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Ontario voters got the status quo, Oct. 10, returning an even larger Liberal majority to power yesterday, largely at the expense of the Conservatives.

Moreover, voters also voted against changing the province’s electoral system.

While the NDP picked up a greater share of the popular vote, that didn’t translate into any more seats.

But the big story has to be declining voter turnout.

Just over half - 52.6 per cent - of Ontario’s registered voters cast a ballot, four per cent less than the 2003 election. More people voted at the newer, extended advance polls, but this election sets a new record for low turnout.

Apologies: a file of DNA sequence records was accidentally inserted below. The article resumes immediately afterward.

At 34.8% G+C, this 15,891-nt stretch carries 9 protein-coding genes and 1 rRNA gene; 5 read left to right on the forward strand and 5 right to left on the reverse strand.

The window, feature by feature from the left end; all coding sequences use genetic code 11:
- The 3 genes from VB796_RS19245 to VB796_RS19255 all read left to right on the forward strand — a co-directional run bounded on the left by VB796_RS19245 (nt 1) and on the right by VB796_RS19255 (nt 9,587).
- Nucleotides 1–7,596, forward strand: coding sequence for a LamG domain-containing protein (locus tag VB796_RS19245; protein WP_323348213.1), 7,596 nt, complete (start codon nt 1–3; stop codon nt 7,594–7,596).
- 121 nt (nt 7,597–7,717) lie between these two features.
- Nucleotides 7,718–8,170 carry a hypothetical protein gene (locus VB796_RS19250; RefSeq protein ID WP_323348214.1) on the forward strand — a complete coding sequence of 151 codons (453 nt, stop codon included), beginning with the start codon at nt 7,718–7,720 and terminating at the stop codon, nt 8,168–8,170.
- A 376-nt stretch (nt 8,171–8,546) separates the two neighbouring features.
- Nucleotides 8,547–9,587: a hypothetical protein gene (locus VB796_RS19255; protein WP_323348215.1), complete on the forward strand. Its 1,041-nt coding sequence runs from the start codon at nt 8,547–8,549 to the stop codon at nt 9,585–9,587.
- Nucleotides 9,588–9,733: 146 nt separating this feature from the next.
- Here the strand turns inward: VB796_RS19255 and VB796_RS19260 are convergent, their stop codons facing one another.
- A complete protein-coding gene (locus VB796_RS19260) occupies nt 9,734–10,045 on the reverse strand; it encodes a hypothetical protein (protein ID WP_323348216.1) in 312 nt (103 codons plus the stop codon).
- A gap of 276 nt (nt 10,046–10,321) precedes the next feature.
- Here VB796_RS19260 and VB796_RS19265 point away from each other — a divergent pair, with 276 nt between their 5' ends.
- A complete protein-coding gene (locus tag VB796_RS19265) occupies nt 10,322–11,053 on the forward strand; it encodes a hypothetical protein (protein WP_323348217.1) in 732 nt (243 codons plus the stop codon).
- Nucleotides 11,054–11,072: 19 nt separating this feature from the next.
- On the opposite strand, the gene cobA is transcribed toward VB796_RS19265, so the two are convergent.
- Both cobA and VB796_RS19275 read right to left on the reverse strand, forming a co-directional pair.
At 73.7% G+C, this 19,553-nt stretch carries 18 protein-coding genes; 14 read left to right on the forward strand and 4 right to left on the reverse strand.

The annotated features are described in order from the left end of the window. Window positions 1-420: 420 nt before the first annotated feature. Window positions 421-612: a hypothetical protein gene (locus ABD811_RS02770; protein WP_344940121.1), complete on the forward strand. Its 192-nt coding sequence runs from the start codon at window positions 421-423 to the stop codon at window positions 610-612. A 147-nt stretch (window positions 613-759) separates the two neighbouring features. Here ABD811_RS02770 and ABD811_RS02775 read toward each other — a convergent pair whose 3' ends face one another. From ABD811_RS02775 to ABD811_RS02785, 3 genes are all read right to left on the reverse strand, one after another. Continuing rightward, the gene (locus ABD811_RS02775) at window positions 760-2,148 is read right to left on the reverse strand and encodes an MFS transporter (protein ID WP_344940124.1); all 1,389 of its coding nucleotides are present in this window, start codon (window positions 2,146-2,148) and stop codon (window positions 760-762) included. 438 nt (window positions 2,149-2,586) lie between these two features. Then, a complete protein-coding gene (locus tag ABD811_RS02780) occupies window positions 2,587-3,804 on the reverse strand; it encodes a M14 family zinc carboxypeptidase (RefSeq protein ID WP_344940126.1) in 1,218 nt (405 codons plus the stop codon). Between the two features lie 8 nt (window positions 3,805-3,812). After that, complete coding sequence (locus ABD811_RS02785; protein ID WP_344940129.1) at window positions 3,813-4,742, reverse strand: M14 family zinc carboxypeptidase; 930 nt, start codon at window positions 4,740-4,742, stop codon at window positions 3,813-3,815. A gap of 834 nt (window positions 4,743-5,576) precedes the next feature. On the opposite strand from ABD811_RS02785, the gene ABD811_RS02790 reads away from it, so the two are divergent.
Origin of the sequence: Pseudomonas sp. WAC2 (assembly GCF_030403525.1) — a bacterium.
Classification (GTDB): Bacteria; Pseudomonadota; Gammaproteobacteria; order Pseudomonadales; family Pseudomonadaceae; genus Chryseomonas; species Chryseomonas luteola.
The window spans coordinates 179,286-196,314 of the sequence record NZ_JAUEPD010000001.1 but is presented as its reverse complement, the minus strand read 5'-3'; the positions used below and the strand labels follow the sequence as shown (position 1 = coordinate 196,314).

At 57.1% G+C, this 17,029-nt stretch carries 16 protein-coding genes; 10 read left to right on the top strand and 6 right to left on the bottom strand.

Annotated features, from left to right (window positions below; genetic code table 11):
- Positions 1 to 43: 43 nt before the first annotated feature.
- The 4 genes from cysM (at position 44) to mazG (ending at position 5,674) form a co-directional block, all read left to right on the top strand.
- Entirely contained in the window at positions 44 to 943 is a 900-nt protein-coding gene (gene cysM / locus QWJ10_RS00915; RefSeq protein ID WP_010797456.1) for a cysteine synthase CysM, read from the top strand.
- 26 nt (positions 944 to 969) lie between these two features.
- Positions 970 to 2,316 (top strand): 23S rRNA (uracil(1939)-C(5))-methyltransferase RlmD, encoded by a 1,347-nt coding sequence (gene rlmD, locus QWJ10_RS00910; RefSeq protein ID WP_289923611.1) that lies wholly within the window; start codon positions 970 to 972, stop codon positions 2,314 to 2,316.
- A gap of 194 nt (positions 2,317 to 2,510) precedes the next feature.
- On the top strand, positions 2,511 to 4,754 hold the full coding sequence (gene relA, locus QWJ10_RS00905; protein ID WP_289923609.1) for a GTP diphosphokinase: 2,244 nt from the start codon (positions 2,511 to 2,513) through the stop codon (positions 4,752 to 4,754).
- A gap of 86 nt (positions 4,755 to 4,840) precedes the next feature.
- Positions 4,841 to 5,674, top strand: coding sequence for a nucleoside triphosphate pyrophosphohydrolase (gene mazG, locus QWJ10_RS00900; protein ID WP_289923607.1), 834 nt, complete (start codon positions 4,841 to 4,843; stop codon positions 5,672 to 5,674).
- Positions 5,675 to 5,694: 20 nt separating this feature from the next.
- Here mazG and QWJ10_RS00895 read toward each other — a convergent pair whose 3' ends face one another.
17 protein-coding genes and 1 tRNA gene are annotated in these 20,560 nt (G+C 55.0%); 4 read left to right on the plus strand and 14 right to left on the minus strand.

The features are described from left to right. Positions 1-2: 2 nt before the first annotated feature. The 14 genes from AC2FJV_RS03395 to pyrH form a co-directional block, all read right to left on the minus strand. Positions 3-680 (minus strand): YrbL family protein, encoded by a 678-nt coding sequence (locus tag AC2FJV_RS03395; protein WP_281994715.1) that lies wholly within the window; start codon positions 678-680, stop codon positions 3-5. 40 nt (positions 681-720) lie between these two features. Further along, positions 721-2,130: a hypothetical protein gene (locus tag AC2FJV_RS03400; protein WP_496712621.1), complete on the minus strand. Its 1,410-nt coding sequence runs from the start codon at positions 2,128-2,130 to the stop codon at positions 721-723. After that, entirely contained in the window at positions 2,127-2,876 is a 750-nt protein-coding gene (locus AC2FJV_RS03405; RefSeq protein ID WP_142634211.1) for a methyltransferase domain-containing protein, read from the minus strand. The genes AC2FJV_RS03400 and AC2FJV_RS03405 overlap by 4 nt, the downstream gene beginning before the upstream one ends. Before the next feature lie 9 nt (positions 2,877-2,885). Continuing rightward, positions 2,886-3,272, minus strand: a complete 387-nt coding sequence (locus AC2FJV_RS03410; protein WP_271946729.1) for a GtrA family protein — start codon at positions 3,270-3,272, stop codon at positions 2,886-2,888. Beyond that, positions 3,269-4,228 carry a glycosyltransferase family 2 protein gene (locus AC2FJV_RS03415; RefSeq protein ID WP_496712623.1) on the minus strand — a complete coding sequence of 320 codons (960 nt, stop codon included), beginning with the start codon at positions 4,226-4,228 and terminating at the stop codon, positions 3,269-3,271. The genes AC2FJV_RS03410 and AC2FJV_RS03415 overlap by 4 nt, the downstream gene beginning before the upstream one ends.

While mainstream media pundits (if the topic concerns them at all) might bemoan our declining sense of civic duty, our apathy etc (they’ll probably single out young people for particular blame), we prefer to consider this explanation:

If governments and political institutions are unwilling, or claim to be unable, to address the issues that are important to me, why should I bother voting?

We need a government that wants to address issues that are important to voters - education, health care, jobs, the environment - and we need one that thinks it can address these issues. But what we get are politicians who instead negotiate away their ability to act and hand over their power to interests immune to public control.

Congratulations to all CUPE members campaigning in the Ontario election and to CUPE Ontario’s campaigners. You’re part of how we rescuscitate our democracy and use government to improve the lives of working people.